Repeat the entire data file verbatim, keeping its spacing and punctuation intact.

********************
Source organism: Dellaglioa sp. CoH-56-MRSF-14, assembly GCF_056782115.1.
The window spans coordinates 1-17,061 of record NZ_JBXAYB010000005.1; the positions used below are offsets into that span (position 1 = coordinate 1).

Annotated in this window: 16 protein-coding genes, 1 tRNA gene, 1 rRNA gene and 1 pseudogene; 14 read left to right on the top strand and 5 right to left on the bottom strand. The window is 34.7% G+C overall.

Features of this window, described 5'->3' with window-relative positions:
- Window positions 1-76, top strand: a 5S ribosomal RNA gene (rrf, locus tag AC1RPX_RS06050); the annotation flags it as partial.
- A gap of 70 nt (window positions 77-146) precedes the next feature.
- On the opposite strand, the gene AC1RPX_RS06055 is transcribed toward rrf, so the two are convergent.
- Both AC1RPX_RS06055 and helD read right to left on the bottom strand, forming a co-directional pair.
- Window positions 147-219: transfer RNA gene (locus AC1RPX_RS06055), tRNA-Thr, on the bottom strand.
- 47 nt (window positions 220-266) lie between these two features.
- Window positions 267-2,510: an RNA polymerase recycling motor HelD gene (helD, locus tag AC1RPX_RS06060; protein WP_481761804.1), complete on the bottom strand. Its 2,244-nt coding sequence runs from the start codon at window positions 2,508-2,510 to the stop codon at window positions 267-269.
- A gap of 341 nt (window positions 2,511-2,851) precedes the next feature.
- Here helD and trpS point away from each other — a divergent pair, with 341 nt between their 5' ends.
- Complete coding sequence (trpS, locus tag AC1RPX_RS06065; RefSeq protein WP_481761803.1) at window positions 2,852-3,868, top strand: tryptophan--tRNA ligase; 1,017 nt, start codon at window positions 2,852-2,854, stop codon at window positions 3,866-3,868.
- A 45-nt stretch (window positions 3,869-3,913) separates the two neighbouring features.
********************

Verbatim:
Source organism: Dellaglioa sp. CoH-56-MRSF-14, assembly GCF_056782115.1.
The window spans coordinates 1-17,061 of record NZ_JBXAYB010000005.1; the positions used below are offsets into that span (position 1 = coordinate 1).

Annotated in this window: 16 protein-coding genes, 1 tRNA gene, 1 rRNA gene and 1 pseudogene; 14 read left to right on the top strand and 5 right to left on the bottom strand. The window is 34.7% G+C overall.

Features of this window, described 5'->3' with window-relative positions:
- Window positions 1-76, top strand: a 5S ribosomal RNA gene (rrf, locus tag AC1RPX_RS06050); the annotation flags it as partial.
- A gap of 70 nt (window positions 77-146) precedes the next feature.
- On the opposite strand, the gene AC1RPX_RS06055 is transcribed toward rrf, so the two are convergent.
- Both AC1RPX_RS06055 and helD read right to left on the bottom strand, forming a co-directional pair.
- Window positions 147-219: transfer RNA gene (locus AC1RPX_RS06055), tRNA-Thr, on the bottom strand.
- 47 nt (window positions 220-266) lie between these two features.
- Window positions 267-2,510: an RNA polymerase recycling motor HelD gene (helD, locus tag AC1RPX_RS06060; protein WP_481761804.1), complete on the bottom strand. Its 2,244-nt coding sequence runs from the start codon at window positions 2,508-2,510 to the stop codon at window positions 267-269.
- A gap of 341 nt (window positions 2,511-2,851) precedes the next feature.
- Here helD and trpS point away from each other — a divergent pair, with 341 nt between their 5' ends.
- Complete coding sequence (trpS, locus tag AC1RPX_RS06065; RefSeq protein WP_481761803.1) at window positions 2,852-3,868, top strand: tryptophan--tRNA ligase; 1,017 nt, start codon at window positions 2,852-2,854, stop codon at window positions 3,866-3,868.
- A 45-nt stretch (window positions 3,869-3,913) separates the two neighbouring features.